Their severed heads get around just fine until they regenerate perfectly functioning, parasite-free new bodies, scientists say.
When Ms. Mitoh peered into its tank to get a better look, she noticed something even more shocking: The severed head of the creature was moving around the tank, munching algae as if there was nothing unusual about being a bodiless slug.
Ms. Mitoh also saw signs that the sea slug’s wound was self-inflicted: It was as if the sea slug had dissolved the tissue around its neck and ripped its own head off. Self-amputation, known as autotomy, isn’t uncommon in the animal kingdom. Having the ability to jettison a body part, such as a tail, helps many animals avoid predation. However, no animal had ever been observed ditching its entire body.
The head wounds the sea slugs created during autotomy took only one day to heal. Organs such as the heart took an average of one week to regenerate. For most of the sea slugs, the regeneration process took less than three weeks to complete.
“We’ve known for a long time that sea slugs have regenerative capabilities, but this really goes beyond what we had thought,” said Terry Gosliner, senior curator of invertebrate zoology at the California Academy of Science.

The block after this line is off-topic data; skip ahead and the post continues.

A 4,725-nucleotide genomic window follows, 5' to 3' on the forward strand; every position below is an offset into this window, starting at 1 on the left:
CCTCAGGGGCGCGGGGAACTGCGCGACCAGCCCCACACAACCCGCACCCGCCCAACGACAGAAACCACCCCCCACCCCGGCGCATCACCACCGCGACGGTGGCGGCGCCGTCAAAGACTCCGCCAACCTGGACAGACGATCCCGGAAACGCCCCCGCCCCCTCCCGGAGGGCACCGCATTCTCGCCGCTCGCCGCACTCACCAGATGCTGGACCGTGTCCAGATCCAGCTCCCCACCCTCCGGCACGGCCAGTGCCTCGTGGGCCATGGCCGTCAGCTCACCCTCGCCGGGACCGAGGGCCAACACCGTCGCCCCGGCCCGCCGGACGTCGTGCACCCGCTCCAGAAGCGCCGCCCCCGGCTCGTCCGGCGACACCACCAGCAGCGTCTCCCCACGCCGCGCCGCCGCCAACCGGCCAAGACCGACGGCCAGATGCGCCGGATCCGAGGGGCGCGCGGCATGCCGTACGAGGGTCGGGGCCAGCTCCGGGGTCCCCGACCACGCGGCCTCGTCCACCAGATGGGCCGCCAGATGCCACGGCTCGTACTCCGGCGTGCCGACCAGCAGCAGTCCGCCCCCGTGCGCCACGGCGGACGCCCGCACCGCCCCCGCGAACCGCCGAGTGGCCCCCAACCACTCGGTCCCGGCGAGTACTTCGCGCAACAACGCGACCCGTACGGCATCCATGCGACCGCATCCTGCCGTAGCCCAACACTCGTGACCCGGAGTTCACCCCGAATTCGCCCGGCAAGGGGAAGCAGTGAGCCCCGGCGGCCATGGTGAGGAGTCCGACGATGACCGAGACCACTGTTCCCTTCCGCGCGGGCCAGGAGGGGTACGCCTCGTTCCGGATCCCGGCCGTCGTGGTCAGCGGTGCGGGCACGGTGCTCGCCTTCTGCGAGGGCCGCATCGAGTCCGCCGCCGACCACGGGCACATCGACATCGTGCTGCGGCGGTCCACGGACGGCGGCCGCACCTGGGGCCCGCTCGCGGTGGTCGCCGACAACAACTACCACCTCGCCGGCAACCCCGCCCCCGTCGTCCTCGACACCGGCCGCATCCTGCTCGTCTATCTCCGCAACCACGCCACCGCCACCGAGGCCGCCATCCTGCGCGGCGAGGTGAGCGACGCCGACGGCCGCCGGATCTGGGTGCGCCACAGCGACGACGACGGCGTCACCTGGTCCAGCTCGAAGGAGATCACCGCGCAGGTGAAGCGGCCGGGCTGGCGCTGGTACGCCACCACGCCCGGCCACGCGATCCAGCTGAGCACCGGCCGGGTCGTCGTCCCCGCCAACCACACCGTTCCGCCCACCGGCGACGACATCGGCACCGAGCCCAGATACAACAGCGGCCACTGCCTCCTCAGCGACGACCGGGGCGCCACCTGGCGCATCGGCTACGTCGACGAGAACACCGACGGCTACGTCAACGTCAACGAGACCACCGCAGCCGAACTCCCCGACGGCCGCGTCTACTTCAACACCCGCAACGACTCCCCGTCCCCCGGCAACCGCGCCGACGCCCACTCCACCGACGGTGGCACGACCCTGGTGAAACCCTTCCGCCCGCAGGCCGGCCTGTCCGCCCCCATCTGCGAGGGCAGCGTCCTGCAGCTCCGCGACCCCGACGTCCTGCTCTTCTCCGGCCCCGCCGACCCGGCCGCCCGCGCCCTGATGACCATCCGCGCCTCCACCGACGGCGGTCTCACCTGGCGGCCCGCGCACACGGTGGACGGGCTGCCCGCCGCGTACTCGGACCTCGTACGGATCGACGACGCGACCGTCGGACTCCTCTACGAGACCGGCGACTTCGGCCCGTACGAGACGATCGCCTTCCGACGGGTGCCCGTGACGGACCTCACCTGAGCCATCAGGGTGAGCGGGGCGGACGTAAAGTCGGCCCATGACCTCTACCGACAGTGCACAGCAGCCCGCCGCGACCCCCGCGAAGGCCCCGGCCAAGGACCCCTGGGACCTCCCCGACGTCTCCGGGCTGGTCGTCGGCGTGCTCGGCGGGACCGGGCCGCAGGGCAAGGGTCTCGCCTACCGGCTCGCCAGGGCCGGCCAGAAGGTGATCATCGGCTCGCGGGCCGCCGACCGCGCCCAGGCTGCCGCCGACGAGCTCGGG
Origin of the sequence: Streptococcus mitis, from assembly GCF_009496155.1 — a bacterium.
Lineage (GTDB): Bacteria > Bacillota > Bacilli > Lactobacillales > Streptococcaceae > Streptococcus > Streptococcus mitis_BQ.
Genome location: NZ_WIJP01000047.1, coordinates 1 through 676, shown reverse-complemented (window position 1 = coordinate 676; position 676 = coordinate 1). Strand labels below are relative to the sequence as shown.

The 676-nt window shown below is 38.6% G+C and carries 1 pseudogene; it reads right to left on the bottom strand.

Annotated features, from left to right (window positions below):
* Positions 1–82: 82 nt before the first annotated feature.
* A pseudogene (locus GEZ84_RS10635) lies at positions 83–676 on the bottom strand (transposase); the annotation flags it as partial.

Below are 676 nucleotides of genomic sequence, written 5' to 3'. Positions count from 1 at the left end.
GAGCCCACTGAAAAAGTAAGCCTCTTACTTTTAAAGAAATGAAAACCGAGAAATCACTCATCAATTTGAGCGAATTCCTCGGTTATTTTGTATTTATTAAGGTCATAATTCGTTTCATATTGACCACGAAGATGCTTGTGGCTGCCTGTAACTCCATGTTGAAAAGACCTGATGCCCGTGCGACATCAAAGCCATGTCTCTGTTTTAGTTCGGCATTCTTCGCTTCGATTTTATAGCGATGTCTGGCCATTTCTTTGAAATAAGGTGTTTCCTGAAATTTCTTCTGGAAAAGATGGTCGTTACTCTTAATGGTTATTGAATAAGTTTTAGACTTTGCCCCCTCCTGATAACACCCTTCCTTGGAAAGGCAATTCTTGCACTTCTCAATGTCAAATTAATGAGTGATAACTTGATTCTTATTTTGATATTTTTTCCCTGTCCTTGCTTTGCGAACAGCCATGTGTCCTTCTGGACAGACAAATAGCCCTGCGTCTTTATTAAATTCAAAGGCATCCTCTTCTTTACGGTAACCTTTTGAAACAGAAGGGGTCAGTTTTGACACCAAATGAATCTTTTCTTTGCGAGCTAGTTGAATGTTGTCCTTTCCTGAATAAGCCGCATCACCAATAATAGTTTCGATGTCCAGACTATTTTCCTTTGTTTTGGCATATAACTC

Dr. Gosliner, who has discovered over one-third of all sea slug species known to exist, suspects that the impressive regenerative capability of these sea slugs may relate to another impressive biological talent they possess.
Having this ability, which is known as kleptoplasty, could be what allows these sea slugs to survive long periods of time without their bodies.
“It’s so interesting to see so many features of regeneration in the animal kingdom brought together in one organism,” Dr. Kusumi said.
Much remains to be learned about drivers and biological mechanisms that allow Elysia marginata and Elysia atroviridis to sever their own heads and regenerate their bodies, but Ms. Mitoh and other scientists believe that improving our understanding of this strange phenomenon could one day lead to advances in regenerative medicine and other fields.
Until the solar-powered slugs’ secrets are revealed, Ms. Mitoh will continue spending her days watching her beloved sea slugs behead themselves. It’s grisly work, but someone has to do it.
Source: New York Times